The Dell XPS 13 2-in-1 is what you get when you merge the best-looking, most capable 13-inch Windows laptops and add a 360-degree hinge that lets you fold back the screen into a makeshift tablet.
It’s thin, it’s light and it costs below 1,000 USD. Considering this, then we might have something really good coming our way.
I’d call the new XPS 13 a full-time laptop and part-time tablet, as opposed to something like the Microsoft Surface Pro, which is a full-time tablet that comes with an optional keyboard.
The body is slim, there’s little wasted space on the compact body, and it has a few high-end features that really caught my attention. These include a fingerprint reader, Thunderbolt-enabled USB-C ports, a dual-lens IR webcam, and that great edge-to-edge display.
Tradeoffs and Sacrifices
There are a few sacrifices to make in this sexy laptop. An example of this is they swapped a standard Intel Core i3 or i5 U-series CPU for a lower-power Y-series one, which is quite slow, but does work better in slim PCs that need to run for a long time with minimal fans or cooling.
How about performance? Let’s take a look. Core M and Core i-Y CPUs have never been as performance-oriented as even the low-voltage Core i5 and i7 U-series chips found in most mainstream slim laptops. They can, however, offer extra power on an as-needed basis thanks to some dynamic power throttling, boosting performance, then easing off so as not to overheat.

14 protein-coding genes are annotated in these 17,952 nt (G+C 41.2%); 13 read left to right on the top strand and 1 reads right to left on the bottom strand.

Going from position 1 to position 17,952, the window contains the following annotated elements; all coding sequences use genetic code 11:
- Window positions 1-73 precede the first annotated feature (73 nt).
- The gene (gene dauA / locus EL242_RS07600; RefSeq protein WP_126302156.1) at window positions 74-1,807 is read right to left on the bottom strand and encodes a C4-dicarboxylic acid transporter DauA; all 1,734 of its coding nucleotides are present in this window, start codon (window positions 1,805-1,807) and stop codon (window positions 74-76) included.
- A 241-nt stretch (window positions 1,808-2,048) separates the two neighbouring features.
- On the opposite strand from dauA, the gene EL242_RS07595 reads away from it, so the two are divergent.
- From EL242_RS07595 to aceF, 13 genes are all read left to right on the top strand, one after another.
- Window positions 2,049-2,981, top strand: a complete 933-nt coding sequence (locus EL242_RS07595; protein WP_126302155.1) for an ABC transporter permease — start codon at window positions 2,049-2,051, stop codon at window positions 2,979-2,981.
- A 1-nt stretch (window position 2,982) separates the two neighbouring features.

The laptop’s batteries run for an impressive 8 hours and 56 minutes even when streaming video playback as compared to the latest 13-inch MacBook Pro, which runs for just over 10 hours.
This is the Dell XPS for Me
Even though this is a clamshell laptop, I like this quite better than the standard XPS 13, which is a quality system. I find its bulkier wedge-shaped design a bit dated.
If you’re into hardcore gaming or editing, you need something with more performance, such as the 13-inch MacBook Pro. Compared to this though, I prefer the Lenovo ThinkPad X1 Yoga, which features an amazing OLED display.
However, the MacBook and the Lenovo are wallet burners. At $999 to start, this is already a great value for an entry-level laptop.
The XPS 13 has a lovely hybrid hinge and thinner body. The edge-to-edge, nearly bezel-free display makes maximum use of space; plus, the starting price is extremely affordable.
Standard USB ports are replaced by USB-C ones, the Intel Y-series processor is slower than those found in more traditional laptops, and the power button surely raised my eyebrows.
Despite the sacrifices made in ports and processing power, this slimmer hybrid version of the XPS 13 does a good job as an entry level laptop and as a useful tablet. But considering its price range, the value for money is not to be overlooked.